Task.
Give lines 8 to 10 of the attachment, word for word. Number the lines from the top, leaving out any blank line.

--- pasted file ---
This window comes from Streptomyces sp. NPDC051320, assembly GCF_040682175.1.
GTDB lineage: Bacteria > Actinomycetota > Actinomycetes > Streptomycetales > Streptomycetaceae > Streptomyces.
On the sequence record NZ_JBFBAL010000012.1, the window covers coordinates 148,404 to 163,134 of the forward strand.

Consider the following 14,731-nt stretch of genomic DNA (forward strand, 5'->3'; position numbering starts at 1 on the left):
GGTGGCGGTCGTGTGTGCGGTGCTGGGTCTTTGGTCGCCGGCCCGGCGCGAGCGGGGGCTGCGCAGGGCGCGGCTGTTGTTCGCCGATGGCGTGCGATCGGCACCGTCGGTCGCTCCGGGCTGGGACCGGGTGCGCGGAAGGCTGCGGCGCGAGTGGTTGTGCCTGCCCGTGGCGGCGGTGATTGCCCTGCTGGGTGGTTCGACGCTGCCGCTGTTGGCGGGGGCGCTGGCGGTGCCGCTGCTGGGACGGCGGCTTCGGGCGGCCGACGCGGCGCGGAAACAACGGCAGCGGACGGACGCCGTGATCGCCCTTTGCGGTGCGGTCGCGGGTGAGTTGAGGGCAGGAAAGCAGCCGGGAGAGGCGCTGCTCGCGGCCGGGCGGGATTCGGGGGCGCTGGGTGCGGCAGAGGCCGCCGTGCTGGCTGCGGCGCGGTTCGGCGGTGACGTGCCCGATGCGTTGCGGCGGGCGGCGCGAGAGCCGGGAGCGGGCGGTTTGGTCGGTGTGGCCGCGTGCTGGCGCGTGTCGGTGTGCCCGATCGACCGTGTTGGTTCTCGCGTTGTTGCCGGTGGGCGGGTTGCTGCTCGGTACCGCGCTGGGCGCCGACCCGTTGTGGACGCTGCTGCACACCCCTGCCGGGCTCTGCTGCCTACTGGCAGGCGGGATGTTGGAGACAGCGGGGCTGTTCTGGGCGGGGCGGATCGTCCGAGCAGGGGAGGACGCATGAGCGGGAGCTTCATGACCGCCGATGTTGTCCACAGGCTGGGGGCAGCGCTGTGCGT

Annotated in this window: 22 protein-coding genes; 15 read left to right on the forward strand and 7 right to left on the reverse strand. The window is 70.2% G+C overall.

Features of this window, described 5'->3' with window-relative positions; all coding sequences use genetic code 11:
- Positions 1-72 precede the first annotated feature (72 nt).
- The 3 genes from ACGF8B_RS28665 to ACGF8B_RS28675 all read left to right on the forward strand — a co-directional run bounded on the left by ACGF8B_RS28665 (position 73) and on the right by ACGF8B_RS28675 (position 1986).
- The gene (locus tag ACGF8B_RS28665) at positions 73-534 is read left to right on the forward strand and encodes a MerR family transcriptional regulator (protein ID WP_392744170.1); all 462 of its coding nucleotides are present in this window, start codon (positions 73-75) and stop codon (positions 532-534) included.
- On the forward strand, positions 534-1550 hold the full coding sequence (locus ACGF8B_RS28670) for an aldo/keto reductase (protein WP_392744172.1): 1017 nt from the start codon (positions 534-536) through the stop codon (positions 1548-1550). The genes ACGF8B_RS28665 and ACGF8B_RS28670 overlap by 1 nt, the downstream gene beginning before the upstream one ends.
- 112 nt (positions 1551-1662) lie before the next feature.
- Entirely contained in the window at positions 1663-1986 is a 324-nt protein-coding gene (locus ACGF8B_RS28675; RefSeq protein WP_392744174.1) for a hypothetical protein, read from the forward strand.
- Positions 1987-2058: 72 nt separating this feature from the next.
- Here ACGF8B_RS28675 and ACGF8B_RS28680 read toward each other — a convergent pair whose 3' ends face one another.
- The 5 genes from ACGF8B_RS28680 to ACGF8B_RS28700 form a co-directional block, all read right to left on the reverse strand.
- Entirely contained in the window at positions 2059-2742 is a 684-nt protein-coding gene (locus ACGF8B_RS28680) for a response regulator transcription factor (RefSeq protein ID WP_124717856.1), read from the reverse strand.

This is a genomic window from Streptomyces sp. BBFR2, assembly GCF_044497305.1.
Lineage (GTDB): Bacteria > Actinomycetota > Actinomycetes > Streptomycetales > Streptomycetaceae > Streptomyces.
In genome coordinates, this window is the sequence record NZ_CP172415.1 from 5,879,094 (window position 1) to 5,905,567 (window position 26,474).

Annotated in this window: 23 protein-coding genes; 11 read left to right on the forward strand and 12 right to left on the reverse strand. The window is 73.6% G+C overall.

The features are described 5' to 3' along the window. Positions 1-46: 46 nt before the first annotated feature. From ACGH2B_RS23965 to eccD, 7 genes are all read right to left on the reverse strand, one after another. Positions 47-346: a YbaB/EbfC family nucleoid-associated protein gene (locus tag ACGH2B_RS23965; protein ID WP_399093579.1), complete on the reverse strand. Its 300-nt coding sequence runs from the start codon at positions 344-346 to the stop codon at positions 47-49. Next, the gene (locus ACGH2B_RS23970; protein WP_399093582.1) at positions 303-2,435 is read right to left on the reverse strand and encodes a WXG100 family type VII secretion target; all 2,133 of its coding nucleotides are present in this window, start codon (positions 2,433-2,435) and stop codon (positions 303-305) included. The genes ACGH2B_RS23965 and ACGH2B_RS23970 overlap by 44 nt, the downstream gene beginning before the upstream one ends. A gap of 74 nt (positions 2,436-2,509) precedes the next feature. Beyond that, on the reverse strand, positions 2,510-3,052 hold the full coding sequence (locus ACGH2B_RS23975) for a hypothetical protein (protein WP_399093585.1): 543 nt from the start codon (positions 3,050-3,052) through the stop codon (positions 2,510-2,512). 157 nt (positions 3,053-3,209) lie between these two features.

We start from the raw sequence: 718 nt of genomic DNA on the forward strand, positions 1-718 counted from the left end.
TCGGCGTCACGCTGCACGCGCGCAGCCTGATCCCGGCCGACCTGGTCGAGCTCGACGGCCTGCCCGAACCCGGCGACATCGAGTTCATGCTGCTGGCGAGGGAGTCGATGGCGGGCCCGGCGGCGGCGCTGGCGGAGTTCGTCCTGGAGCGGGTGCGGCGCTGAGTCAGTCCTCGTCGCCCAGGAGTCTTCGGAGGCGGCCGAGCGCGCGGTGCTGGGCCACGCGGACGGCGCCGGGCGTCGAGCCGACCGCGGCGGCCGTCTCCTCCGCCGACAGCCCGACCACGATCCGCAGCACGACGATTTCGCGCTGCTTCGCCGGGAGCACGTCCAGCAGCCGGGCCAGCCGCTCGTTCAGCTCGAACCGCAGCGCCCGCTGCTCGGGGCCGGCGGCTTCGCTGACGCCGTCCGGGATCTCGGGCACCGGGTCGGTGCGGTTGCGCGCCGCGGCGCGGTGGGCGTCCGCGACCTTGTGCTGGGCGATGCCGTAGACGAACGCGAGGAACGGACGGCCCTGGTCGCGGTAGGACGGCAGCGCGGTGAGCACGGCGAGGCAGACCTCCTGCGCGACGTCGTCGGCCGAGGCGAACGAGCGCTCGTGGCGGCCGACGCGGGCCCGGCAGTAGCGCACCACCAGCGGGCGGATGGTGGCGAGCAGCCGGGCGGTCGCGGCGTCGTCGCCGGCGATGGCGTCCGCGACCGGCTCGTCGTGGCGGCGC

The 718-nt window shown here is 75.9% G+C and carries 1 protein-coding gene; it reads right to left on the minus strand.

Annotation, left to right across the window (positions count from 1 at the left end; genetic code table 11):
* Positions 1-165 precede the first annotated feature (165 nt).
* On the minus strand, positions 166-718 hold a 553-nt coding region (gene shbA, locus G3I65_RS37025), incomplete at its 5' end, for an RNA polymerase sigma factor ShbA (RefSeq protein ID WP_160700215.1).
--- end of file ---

- Positions 1-72 precede the first annotated feature (72 nt).
- The 3 genes from ACGF8B_RS28665 to ACGF8B_RS28675 all read left to right on the forward strand — a co-directional run bounded on the left by ACGF8B_RS28665 (position 73) and on the right by ACGF8B_RS28675 (position 1986).
- The gene (locus tag ACGF8B_RS28665) at positions 73-534 is read left to right on the forward strand and encodes a MerR family transcriptional regulator (protein ID WP_392744170.1); all 462 of its coding nucleotides are present in this window, start codon (positions 73-75) and stop codon (positions 532-534) included.